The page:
Brian Rope Photography

Brian Rope Photography

Words in Focus

The Mothers' Hospital

As my Starting Point blog on 1 April 2014 noted, I was born at Willersley Castle. This blog explains why I was born in a castle.


The Mothers' Hospital traces its origins to the work for unmarried mothers begun in the earliest days of the Salvation Army. 'Refuge Homes' for poor and destitute women were provided in private houses in various parts of London. As part of this scheme the Salvation Army established a home at Ivy House, Mare Street, Hackney in 1884. Many of the women seeking shelter there were pregnant, and in 1888 the Salvation Army decided to dedicate Ivy House to the confinement of unmarried mothers. Although maternity hospitals had existed in this country since the eighteenth century, these were almost entirely reserved for married mothers only. This was the first time that maternity hospital facilities had been combined with a 'Home of Refuge'.


The hospital trained its first student midwife in 1889 and more than 250 pupil midwives graduated from the school during its eighteen year existence at Ivy House. During this period, the hospital continued to expand and more buildings were bought. One of the later developments was a mother-and-baby home called Cotland, based at 11 Springfield Road, Upper Clapton. It existed between 1912 and 1920, and many of the women mentioned in the records of the Mothers' Hospital gave Cotland as an address. Finally, the Salvation Army purchased land in Lower Clapton Road, London E5 in order to build a hospital dedicated to unmarried mothers. In 1912, the foundation stone for the new Mothers' Hospital was laid by Princess Louise, daughter to Queen Victoria, and the Hospital was officially opened in 1913. Designed for 600 births per year, it soon outgrew its facilities and various extensions were made over the years. The new Hospital continued to uphold the teaching tradition of Ivy House and midwives were trained to the standards of the London Obstetrical Society and of the Central Midwives Board (CMB). Pupils attended classes for Parts I and II of the examinations of the CMB and gained experience both on the wards and in District work.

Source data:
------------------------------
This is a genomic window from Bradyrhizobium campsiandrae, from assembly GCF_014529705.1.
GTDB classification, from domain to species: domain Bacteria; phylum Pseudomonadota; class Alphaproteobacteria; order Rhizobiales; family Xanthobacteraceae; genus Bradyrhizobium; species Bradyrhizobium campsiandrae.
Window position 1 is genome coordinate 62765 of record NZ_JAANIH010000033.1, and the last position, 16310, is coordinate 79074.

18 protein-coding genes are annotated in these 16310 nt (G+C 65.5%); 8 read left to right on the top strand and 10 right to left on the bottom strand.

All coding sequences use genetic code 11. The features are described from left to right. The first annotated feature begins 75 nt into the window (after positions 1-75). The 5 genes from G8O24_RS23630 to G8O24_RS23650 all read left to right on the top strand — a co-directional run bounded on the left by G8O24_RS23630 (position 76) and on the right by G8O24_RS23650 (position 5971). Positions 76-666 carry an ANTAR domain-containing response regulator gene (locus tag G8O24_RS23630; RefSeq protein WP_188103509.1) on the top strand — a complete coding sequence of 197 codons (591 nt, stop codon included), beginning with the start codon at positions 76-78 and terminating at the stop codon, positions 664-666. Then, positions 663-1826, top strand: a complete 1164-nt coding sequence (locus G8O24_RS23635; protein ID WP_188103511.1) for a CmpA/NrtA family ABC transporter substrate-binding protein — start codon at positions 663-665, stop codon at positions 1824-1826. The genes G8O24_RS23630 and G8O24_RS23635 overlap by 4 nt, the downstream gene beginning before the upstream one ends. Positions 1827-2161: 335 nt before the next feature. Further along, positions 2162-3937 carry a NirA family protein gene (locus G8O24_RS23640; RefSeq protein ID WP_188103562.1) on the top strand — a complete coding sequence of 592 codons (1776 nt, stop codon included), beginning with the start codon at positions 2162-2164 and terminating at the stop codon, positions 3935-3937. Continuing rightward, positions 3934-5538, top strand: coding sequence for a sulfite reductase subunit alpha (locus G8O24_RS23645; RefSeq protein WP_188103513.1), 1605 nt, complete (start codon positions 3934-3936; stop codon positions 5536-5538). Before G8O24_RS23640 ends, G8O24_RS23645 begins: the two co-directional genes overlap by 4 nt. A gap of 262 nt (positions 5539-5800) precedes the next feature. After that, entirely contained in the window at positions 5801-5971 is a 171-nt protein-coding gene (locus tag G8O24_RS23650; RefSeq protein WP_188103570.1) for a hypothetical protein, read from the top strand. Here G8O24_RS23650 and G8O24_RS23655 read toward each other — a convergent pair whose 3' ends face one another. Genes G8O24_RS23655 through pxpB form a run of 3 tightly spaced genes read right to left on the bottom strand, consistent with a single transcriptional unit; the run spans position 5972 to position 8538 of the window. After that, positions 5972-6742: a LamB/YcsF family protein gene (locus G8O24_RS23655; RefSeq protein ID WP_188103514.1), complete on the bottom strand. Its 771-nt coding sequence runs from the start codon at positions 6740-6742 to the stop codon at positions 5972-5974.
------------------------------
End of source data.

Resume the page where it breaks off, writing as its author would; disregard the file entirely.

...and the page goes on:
The First World War meant that the Hospital opened its doors to both married and unmarried women. Soldiers could not always send sufficient money to their families and the loss of many lives often caused acute poverty. Therefore, it was decided that the Hospital would be allowed to admit married women whose husbands were in the Army or Navy, or had been killed. Since that time the Hospital accepted both married and unmarried mothers. Between the two World Wars, many improvements and additions were made. In 1921, the new Nurses' Home and Theatre were opened by Queen Mary. By the 1930s, the number of births had risen to 2,000 per annum. The Hospital suffered damage during the Second World War, but fortunately there was no great loss of life. Arrangements were made for evacuation to Willersley Castle in Matlock, Derbyshire and to Bragborough Hall, Northamptonshire. My mum was one of the mothers evacuated to Willersley Castle to give birth when I was due to enter this world.




Despite those evacuation arrangements, the Hospital remained in service throughout the war for those who did not leave London. In all, 6,587 babies were born there between September 1939 and August 1945.


Research and innovation were always encouraged at the Mothers' Hospital. One interesting experiment which foreshadowed modern techniques of nursing was dictated by wartime conditions. In defiance of the then current practice, patients were made ambulant on the second day after delivery. The purpose of this carefully controlled experiment was to facilitate the orderly transfer of patients to the air-raid shelter and make more shelter space available. Margaret Basden, consultant obstetrician in residence during the War, recorded 'from personal experience how smoothly the scheme works, how well the patients stand it, and how striking has been the absence of any confusion or panic'.


With the creation of the National Health Service in 1948, the Hospital was given over to the Minister for Health and was later administered as part of the Hackney Group of Hospitals. However, Health Service Authorities agreed that a proportion of the staff should be members of the Salvation Army and thus the Hospital was able to maintain its individuality. In 1952, Lorne House was acquired opposite the Hospital and used as a training centre and home for 24 nurses. There was also a visiting service provided for mothers giving birth in their own homes. Between 1948 and 1974, the Mothers' Hospital belonged to the Hackney Group Hospital Management Committee and on 1 April 1974, the Group became part of the City and Hackney Health District. The Mothers' Hospital was closed in 1986, and all obstetric services were transferred to the Homerton Hospital.

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